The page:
The final chapter looks at how mankind could end. Harrison puts a cheerful note on it that it probably won’t happen in our lifetime. Oddly, I wrote last month’s editorial on the dangers of Artificial Intelligence before reading here but he does give a list of prominent people who see AI as potentially dangerous and a need for regulations. Even so, how can this be done world-wide? I doubt if that will stop research. Business has a nasty habit of doing things first and apologise afterwards with government intervention.

Oddly, one way of mass extermination of the human race by a gamma ray burst from an exploding star isn’t something I’d given much thought to other than a cursory glance before. If we were closer to the core of the Milky Way with more stars nearby then I would be worried but we’re out a lot further than that.

About the only thing here not covered is global warming or the effects of another ice age. However, if you need other fodder for writing about the end of the world, there should be plenty of things to keep you busy.

If I have to be critical of this book then in terms of text I’m less convinced that it will catch the non-science reader who wants things explained in easy lessons. If you want to catch such an audience then there should be various levels and even more graphics so they are inclined to read on and get a firmer grasp of scientific concepts. I would probably go as far to say to put it context of what they use in everyday life. If they can see things that way then they’ll have a better appreciation of their dependency on science.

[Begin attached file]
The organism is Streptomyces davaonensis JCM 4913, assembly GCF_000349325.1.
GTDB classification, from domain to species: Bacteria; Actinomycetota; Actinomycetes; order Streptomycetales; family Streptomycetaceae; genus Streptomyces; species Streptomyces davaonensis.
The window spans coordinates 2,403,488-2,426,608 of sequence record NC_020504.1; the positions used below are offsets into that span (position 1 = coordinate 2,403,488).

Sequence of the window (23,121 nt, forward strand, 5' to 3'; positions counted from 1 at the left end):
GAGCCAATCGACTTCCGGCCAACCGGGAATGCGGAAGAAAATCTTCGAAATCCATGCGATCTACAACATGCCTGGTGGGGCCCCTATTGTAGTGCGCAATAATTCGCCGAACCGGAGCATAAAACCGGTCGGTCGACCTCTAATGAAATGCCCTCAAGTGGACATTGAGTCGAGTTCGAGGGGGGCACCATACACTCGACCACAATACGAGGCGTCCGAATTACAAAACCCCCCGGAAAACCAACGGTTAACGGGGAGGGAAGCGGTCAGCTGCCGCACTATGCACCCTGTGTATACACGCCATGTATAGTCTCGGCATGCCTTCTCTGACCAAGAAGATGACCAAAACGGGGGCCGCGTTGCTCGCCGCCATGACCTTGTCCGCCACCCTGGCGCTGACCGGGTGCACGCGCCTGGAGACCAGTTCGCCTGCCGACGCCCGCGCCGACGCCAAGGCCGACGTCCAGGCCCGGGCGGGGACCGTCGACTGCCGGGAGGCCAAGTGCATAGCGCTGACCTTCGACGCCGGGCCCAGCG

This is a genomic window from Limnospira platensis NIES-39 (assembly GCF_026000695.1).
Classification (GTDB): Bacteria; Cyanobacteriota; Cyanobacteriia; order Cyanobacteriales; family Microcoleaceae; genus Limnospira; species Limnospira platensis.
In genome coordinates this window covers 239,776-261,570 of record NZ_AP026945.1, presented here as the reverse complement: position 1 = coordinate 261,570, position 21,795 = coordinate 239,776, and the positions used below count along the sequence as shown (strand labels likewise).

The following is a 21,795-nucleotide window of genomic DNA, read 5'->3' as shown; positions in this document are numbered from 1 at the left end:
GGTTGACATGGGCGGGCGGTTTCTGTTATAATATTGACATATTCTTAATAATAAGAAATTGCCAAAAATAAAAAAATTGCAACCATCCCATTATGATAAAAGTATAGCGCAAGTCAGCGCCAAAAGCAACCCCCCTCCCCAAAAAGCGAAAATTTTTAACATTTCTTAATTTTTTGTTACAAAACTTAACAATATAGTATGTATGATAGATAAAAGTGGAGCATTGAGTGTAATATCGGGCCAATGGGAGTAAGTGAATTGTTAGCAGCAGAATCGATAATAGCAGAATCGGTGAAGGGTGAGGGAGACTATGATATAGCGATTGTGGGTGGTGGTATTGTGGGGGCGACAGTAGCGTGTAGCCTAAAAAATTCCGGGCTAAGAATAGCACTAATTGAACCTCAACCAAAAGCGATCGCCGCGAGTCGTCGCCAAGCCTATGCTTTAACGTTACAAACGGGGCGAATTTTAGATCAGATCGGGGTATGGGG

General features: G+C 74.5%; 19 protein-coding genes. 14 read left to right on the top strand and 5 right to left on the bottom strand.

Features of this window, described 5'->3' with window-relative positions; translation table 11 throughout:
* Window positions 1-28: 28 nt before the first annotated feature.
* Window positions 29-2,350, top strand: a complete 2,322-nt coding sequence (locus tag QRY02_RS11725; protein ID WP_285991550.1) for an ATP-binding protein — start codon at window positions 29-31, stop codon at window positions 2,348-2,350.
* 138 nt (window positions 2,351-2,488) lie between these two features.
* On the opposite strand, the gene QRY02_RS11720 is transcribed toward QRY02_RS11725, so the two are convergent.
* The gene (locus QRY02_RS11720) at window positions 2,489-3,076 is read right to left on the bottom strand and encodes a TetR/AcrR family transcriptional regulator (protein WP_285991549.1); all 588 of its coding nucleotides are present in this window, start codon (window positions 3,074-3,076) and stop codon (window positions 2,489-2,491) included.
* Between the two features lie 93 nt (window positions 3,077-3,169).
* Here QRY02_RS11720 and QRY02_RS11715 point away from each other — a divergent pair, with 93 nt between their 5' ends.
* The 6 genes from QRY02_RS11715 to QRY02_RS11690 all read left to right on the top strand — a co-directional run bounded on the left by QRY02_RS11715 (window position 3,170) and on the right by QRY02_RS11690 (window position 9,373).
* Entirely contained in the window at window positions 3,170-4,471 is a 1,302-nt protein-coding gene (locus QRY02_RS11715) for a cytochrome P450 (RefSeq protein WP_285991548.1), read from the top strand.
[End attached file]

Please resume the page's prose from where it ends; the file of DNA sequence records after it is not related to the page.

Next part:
This doesn’t mean this book isn’t useful. On some things, it isn’t going over old ground but you should come away from this book realising that how science enhances your life and that is the important thing.

GF Willmetts

July 2018

(pub: Prometheus Books. 311 page small enlarged paperback. Price: $19.00 (US), $20.00 (CAN), £14.30 (UK). ISBN: 978-1-63388-405-2. EBook: Price: $11.99 (US), $13.99 (CAN). ISBN: 978-1-63388-405-2)

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Category: Books, Science


About the Author ()

Geoff Willmetts has been editor at SFCrowsnest for some 15 plus years now, showing a versatility and knowledge in not only Science Fiction, but also the sciences and arts, all of which has been displayed here through editorials, reviews, articles and stories. With the latter, he has been running a short story series under the title of ‘Psi-Kicks’ If you want to contribute to SFCrowsnest, read the guidelines and show him what you can do. If it isn’t usable, he spends as much time telling you what the problems is as he would with material he accepts. This is largely how he got called an Uncle, as in Dutch Uncle. He’s not actually Dutch but hails from the west country in the UK.